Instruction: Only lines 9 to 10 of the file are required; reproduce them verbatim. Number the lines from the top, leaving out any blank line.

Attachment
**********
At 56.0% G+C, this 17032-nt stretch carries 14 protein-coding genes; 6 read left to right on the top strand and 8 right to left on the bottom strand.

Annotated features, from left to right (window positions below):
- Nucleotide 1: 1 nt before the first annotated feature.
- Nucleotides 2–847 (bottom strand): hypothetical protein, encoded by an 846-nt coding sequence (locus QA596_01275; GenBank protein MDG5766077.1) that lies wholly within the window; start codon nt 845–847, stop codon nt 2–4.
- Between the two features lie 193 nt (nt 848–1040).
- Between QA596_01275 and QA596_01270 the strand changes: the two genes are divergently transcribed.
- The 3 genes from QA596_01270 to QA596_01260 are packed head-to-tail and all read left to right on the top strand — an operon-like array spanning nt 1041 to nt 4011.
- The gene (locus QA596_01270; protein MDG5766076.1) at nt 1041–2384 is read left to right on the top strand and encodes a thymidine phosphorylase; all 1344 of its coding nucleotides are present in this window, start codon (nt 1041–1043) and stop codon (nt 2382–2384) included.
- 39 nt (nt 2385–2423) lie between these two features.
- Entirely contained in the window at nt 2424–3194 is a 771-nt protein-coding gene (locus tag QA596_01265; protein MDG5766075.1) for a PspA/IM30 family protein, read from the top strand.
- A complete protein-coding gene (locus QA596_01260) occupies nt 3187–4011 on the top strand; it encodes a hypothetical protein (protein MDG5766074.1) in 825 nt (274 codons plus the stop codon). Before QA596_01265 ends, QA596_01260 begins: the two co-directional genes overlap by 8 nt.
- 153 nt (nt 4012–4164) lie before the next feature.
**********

- 39 nt (nt 2385–2423) lie between these two features.
- Entirely contained in the window at nt 2424–3194 is a 771-nt protein-coding gene (locus tag QA596_01265; protein MDG5766075.1) for a PspA/IM30 family protein, read from the top strand.